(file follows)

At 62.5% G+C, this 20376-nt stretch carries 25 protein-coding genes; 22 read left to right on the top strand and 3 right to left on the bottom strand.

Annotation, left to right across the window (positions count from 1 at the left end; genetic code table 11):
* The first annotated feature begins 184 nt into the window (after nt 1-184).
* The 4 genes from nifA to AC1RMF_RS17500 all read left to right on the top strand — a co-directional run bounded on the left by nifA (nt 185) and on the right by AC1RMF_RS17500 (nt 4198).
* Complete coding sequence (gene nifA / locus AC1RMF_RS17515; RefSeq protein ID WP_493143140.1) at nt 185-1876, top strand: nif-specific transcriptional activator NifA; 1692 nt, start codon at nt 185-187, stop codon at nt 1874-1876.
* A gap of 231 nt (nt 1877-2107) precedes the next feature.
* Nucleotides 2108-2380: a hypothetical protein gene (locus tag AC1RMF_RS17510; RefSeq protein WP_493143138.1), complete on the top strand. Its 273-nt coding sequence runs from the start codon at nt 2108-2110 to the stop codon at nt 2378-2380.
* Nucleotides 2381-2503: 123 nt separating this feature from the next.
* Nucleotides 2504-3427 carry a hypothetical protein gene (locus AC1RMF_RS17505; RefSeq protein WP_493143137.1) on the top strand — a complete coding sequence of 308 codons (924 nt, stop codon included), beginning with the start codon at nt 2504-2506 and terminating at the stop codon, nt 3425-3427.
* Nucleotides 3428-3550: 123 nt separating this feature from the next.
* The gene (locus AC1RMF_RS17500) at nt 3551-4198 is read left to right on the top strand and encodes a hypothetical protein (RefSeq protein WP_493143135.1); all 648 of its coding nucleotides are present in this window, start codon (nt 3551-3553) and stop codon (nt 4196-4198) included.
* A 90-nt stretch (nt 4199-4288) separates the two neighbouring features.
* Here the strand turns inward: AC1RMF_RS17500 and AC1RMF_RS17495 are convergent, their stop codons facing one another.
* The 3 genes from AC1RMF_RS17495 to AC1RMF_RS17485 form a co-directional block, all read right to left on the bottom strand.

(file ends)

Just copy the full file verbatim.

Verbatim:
At 62.5% G+C, this 20376-nt stretch carries 25 protein-coding genes; 22 read left to right on the top strand and 3 right to left on the bottom strand.

Annotation, left to right across the window (positions count from 1 at the left end; genetic code table 11):
* The first annotated feature begins 184 nt into the window (after nt 1-184).
* The 4 genes from nifA to AC1RMF_RS17500 all read left to right on the top strand — a co-directional run bounded on the left by nifA (nt 185) and on the right by AC1RMF_RS17500 (nt 4198).
* Complete coding sequence (gene nifA / locus AC1RMF_RS17515; RefSeq protein ID WP_493143140.1) at nt 185-1876, top strand: nif-specific transcriptional activator NifA; 1692 nt, start codon at nt 185-187, stop codon at nt 1874-1876.
* A gap of 231 nt (nt 1877-2107) precedes the next feature.
* Nucleotides 2108-2380: a hypothetical protein gene (locus tag AC1RMF_RS17510; RefSeq protein WP_493143138.1), complete on the top strand. Its 273-nt coding sequence runs from the start codon at nt 2108-2110 to the stop codon at nt 2378-2380.
* Nucleotides 2381-2503: 123 nt separating this feature from the next.
* Nucleotides 2504-3427 carry a hypothetical protein gene (locus AC1RMF_RS17505; RefSeq protein WP_493143137.1) on the top strand — a complete coding sequence of 308 codons (924 nt, stop codon included), beginning with the start codon at nt 2504-2506 and terminating at the stop codon, nt 3425-3427.
* Nucleotides 3428-3550: 123 nt separating this feature from the next.
* The gene (locus AC1RMF_RS17500) at nt 3551-4198 is read left to right on the top strand and encodes a hypothetical protein (RefSeq protein WP_493143135.1); all 648 of its coding nucleotides are present in this window, start codon (nt 3551-3553) and stop codon (nt 4196-4198) included.
* A 90-nt stretch (nt 4199-4288) separates the two neighbouring features.
* Here the strand turns inward: AC1RMF_RS17500 and AC1RMF_RS17495 are convergent, their stop codons facing one another.
* The 3 genes from AC1RMF_RS17495 to AC1RMF_RS17485 form a co-directional block, all read right to left on the bottom strand.